Wimmera police respond to 893 family violence incidents in a year; new teams to combat issue

WIMMERA police will form new teams to combat family violence.

The teams will start work next month.

Senior Sergeant Brendan Broadbent said the dedicated family violence teams would look at a number of aspects and do case studies and court liaison to support police units at Wimmera stations.

He said family violence was a problem throughout society.

In 2012-13, Wimmera police responded to 893 incidents of family violence.

“Given some of the high-profile murders, it’s really starting to come to the fore that there are people out there who are inflicting violence against women and see it as a norm,” he said. 

Sen Sgt Broadbent said no region was immune.

“From a policing perspective family violence is one of our primary focuses because we go to the family and we’re on the front line,” he said.

“We’re called to an incident where there’s violence or property damage involved.’’

Sen Sgt Broadbent said he expected the numbers to trend downwards when the next statistics were released.

“We basically had a no tolerance approach in the 2012-13 year,” he said.

“We followed up on every incident and as result people were encouraged to come forward and report.

“We’re seeing a trending down in family violence incidents and our figures show that there has been a drop since then.”

Grampians Community Health family violence regional integration co-ordinator Ross Anders said there were specific challenges to reducing family violence in the Wimmera.

He said geographical isolation was a significant barrier.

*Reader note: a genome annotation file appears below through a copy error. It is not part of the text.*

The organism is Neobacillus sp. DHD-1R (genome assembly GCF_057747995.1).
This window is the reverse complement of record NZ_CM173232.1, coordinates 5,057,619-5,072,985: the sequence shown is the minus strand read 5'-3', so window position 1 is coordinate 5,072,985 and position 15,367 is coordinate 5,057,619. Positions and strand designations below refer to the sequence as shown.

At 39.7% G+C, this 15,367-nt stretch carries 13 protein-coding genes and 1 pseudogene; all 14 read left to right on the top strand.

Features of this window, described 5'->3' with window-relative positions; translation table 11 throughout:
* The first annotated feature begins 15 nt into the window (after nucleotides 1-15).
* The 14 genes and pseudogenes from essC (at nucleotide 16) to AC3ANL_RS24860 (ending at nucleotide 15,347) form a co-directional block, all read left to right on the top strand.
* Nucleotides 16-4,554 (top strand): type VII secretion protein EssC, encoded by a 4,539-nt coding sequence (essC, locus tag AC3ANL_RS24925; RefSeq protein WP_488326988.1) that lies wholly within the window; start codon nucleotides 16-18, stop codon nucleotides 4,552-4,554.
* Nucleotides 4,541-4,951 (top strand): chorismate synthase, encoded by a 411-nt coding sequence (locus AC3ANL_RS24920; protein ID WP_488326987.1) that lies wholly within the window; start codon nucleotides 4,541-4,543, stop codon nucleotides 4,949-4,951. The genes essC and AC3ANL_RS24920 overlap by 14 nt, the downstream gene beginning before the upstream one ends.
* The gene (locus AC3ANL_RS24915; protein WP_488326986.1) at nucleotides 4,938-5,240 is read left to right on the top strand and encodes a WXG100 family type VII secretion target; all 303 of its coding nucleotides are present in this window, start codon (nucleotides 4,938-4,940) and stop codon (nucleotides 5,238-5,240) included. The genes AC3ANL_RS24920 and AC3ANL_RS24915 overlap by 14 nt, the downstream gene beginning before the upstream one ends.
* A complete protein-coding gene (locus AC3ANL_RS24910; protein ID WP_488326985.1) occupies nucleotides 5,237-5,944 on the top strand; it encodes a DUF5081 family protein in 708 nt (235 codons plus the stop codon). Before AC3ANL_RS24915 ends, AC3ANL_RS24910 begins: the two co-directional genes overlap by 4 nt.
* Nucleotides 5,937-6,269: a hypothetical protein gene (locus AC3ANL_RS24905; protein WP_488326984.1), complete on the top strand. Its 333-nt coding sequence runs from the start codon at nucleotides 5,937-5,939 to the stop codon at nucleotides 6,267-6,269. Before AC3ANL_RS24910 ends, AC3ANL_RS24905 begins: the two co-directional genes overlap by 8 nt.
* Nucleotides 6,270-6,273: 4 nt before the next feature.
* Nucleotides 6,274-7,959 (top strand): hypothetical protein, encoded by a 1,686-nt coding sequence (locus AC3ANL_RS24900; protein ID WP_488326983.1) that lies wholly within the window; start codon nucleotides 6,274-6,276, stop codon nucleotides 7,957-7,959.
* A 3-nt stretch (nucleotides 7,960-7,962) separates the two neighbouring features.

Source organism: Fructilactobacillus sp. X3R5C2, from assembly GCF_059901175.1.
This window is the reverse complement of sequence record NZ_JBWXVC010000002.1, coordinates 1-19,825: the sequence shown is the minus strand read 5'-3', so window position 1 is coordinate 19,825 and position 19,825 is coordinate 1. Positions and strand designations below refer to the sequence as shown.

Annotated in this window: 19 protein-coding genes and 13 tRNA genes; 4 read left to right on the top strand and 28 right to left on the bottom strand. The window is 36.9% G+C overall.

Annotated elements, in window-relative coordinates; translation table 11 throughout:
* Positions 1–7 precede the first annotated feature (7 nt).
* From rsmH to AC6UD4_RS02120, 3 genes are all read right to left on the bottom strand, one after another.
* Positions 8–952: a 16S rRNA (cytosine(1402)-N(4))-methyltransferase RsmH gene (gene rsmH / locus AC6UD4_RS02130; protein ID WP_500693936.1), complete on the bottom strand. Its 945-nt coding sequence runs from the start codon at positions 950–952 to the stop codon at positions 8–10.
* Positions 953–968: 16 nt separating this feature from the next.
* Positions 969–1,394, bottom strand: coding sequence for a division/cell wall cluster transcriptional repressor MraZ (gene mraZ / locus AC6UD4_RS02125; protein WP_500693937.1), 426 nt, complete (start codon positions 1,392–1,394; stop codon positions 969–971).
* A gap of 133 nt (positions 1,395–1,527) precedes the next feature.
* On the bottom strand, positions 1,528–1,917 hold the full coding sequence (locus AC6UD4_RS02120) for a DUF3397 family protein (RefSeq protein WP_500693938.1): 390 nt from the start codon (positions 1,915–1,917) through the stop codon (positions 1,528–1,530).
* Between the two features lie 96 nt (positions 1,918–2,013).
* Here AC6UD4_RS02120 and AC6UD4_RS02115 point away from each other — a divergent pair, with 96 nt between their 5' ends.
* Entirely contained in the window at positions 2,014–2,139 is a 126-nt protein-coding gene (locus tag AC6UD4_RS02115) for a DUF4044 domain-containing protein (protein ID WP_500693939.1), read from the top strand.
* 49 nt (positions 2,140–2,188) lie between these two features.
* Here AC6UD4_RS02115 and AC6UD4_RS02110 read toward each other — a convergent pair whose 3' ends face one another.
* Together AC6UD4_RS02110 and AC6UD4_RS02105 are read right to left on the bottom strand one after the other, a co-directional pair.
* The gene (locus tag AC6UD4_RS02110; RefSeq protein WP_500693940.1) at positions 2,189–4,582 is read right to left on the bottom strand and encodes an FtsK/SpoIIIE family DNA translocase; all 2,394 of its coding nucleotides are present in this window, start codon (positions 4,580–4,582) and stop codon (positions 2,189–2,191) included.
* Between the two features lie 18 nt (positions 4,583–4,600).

“It means people are possibly a long way from not only law enforcement, but support agencies which is problematic,” Mr Anders said.

“One of the main tools used in family violence is isolation.”

Mr Anders said the lack of crisis accommodation in the Wimmera was also an issue.

He said smaller communities often had trouble with reporting family violence.

“There are big fears around breaches of confidentiality in small communities because everyone knows everyone else,” Mr Anders said.

Wimmera White Ribbon Committee chairman Justin Amor said given the relatively low population in the region, the number of incidents was significant.

“It seems to be a real issue in our area,” he said. 

“But there’s some great work in reporting violence and the work of the police in responding to those incidents.”

Sen Sgt Broadbent, who is the committee’s deputy chairman, encouraged men to make a stand against family violence.

“We are focusing on opportunities for people to become White Ribbon ambassadors,” he said. 

“We want to have people interested in becoming involved in changing our culture and men’s thinking.”


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